Each month, I recap the best credit card offers currently available. There are a lot of credit cards out there offering generous signup bonuses. Some bonuses are better than others. Hopefully, this post will give you some ideas if you’re looking for your next credit card.
For a list of all the credit cards I recommend, check out my best credit cards page, where you can find out more credit card offers and apply for cards not listed in this post.
It’s important to note that this post is not intended to be an exhaustive list of credit cards and there may be cards that I haven’t listed that are better for you. If you want personalized advice for your situation, consider filling out my free credit card consultation form and I’ll get back to you with specific advice for your situation.
Before you get started, be sure you understand the Chase 5/24 Rule. This is an important rule that will impact your long-term strategy when it comes to credit card rewards. Also, if you have a side hustle or anything that can qualify as a business, consider taking advantage of business credit cards. These are a great way to earn even more points and miles.
With all that said, here are some of the current best credit card offers for September 2023:
Chase Sapphire Reserve
The Chase Sapphire Reserve is offering 60,000 Chase Ultimate Rewards points after spending $4,000 in 3 months. This makes it one of the top cards I recommend for most people. The card comes with a $300 travel credit that works for almost anything related to travel, including things like parking fees and public transit fares, so the $300 travel credit is as good as cash for almost everyone. You can find the 60,000 point signup bonus at this Chase Sapphire Reserve link.
Importantly, it’s possible to double-dip the travel credit if you decide the card isn’t a long-term option for you. That means in the first year, you can always end up with a $50 net gain simply from using the travel credits.
If you are considering the Chase Sapphire Reserve, be aware of a few rules. The first is the Chase 5/24 rule, which states that you are not eligible for a new Chase credit card if you’ve opened five (5) or more credit cards in the past 24 months from any bank. This only includes cards that appear on your credit report, so most business cards won’t count toward your 5/24 number. I have an in-depth post that explains how the Chase 5/24 Rule works that you can read here.
The second rule you need to know is the Chase One Sapphire Rule. Chase only allows you to earn the bonus on one Sapphire branded card every 48 months. Thus, if you’ve earned the bonus on either the Chase Sapphire Preferred or the Chase Sapphire Reserve in the last 48 months, you won’t be eligible for this bonus.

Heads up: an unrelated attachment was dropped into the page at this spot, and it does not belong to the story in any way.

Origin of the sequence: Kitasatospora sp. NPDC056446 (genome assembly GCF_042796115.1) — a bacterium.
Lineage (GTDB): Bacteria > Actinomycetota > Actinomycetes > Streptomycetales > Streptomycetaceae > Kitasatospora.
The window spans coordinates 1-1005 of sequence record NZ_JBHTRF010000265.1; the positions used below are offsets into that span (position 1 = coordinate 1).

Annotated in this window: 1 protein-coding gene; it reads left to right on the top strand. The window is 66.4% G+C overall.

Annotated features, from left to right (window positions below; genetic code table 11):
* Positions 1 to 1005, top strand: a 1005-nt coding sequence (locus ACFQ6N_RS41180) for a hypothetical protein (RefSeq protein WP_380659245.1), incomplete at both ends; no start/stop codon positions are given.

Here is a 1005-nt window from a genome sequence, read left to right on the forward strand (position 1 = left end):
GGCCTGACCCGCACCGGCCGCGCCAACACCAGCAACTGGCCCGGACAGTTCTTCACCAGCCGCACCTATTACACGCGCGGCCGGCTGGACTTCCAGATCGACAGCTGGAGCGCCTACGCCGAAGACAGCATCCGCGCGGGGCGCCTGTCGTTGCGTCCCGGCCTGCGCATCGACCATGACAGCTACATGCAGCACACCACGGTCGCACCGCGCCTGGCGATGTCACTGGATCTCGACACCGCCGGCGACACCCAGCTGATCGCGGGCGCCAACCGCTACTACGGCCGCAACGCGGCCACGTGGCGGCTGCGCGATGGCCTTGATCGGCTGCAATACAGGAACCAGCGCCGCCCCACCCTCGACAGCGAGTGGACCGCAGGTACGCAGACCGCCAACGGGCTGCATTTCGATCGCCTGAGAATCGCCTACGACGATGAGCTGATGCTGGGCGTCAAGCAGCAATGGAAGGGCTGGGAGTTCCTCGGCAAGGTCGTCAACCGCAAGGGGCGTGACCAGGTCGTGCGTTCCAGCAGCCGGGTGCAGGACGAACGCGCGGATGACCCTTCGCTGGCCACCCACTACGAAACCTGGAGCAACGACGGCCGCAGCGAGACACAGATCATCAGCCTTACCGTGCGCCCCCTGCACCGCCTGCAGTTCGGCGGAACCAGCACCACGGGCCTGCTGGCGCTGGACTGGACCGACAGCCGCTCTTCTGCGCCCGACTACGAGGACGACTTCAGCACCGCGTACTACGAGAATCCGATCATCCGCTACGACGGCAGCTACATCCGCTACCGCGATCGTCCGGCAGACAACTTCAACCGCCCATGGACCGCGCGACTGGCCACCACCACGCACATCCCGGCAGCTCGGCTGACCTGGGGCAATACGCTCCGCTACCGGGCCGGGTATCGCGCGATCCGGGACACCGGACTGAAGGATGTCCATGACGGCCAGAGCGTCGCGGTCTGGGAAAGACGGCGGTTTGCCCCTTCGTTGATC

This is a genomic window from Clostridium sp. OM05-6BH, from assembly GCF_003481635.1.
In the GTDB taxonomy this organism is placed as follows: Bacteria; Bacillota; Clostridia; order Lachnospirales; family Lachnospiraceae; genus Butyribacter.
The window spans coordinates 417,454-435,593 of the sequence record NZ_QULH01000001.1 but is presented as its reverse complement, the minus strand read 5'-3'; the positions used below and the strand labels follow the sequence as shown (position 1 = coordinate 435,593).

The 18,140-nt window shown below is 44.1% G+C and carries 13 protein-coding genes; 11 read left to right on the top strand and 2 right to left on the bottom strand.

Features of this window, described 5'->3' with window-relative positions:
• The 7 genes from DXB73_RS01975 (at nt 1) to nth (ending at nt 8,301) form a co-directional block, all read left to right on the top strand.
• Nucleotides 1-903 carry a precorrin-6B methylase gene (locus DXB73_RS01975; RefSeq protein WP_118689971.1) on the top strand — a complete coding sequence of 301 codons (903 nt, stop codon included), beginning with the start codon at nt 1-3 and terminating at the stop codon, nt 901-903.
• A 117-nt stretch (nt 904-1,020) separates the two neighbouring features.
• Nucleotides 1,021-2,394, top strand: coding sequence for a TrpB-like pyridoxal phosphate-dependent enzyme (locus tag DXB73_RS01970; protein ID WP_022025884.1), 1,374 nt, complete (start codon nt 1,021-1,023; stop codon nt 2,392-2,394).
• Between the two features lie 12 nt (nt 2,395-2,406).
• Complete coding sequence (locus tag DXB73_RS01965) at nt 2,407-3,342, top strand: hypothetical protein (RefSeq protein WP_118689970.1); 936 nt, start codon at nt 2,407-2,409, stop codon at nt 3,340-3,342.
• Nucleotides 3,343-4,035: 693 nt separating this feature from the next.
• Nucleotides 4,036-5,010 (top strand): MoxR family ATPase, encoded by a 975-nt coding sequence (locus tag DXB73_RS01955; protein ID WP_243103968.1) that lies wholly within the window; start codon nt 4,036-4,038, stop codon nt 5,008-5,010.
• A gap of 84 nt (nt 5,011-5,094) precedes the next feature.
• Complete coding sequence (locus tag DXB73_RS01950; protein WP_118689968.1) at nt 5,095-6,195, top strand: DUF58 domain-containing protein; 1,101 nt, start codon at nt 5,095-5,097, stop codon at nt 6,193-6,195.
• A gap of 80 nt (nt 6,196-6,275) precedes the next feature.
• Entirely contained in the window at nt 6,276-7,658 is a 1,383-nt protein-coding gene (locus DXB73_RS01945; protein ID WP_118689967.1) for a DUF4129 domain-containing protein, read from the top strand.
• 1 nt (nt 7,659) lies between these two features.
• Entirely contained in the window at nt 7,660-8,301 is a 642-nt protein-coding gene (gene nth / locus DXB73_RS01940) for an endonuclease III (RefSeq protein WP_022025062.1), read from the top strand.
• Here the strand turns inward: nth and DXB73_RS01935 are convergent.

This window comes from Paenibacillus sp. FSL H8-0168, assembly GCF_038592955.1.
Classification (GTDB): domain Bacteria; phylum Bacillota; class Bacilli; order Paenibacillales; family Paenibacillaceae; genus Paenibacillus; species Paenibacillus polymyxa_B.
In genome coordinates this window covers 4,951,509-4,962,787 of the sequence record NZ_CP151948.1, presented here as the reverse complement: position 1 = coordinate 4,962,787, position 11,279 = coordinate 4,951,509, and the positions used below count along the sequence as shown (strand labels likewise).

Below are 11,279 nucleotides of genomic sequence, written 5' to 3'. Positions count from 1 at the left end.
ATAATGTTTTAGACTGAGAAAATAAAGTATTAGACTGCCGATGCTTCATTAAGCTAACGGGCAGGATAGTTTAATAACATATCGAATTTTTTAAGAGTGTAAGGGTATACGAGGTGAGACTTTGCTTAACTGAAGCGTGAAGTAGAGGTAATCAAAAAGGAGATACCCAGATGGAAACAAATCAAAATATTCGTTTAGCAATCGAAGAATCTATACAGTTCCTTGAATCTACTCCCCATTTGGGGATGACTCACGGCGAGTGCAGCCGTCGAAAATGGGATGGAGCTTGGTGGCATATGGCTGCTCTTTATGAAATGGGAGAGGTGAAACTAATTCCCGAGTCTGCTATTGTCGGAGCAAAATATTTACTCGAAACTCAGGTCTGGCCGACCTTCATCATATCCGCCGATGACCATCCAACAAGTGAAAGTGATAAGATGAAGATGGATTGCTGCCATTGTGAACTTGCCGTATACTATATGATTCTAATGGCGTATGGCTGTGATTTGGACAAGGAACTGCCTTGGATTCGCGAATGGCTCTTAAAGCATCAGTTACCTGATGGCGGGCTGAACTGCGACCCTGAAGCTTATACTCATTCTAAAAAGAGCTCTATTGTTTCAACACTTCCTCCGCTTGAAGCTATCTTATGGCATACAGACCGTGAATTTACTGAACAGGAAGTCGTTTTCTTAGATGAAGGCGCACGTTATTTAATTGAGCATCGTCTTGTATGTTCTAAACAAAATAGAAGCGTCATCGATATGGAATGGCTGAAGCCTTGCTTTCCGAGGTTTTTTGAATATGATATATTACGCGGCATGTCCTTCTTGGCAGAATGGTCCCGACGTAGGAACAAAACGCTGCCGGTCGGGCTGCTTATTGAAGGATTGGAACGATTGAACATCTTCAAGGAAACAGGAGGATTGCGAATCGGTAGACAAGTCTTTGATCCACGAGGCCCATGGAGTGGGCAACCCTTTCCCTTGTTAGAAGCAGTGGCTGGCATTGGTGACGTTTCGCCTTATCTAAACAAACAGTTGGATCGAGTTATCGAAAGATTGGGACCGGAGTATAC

Chase Sapphire Preferred
The Chase Sapphire Preferred is offering 60,000 Chase Ultimate Rewards points after spending $4,000 in 3 months.
If you’re thinking about getting the Chase Sapphire Preferred, don’t forget the 5/24 rule and the One Sapphire rule.
The 60,000 Chase Ultimate Rewards points are worth $750 if redeemed in the Chase travel portal, but can be worth more if transferred to travel partners. Note that the card does come with a $95 annual fee that is not waived in the first year, but the annual fee is easily justified by the signup bonus. After a year, you can product change your card to a Chase Sapphire Reserve, assuming you want the benefits that come with the Chase Sapphire Reserve, or if you don’t need the card, product change to a no-fee card like the Chase Freedom, Chase Freedom Unlimited, or Chase Freedom Flex.
Of the two Sapphire branded cards, I’d typically recommend getting the Chase Sapphire Reserve since it gives you a travel credit to offset the annual fee.
Chase Business Cards
The Chase Ink Cash and Chase Ink Unlimited are both offering $900 (up from $750) cash back after spending $6,000 within the first three months. If you’re able to meet the minimum spend requirement and are comfortable getting business credit cards, these are the top cards I recommend.
Both the Chase Ink Cash and the Chase Ink Unlimited have no annual fees. The $6,000 spending requirement can be a bit steep for some people, but if you have large expenses coming up or have some other way to hit the minimum spending requirements, these two offers are very appealing (paying taxes is a great way to hit a large minimum spend requirement).
The Chase Ink Preferred has a 100,000 point signup bonus after spending $8,000 (used to be $15,000) within the first three months. This is also an appealing offer as the spend requirements are 7k less than they used to be. It’s worth getting if you have some large expenses to pay, so consider planning this card around those expenses (think tax payments, home renovations, etc).
If you have any questions, feel free to shoot me a message.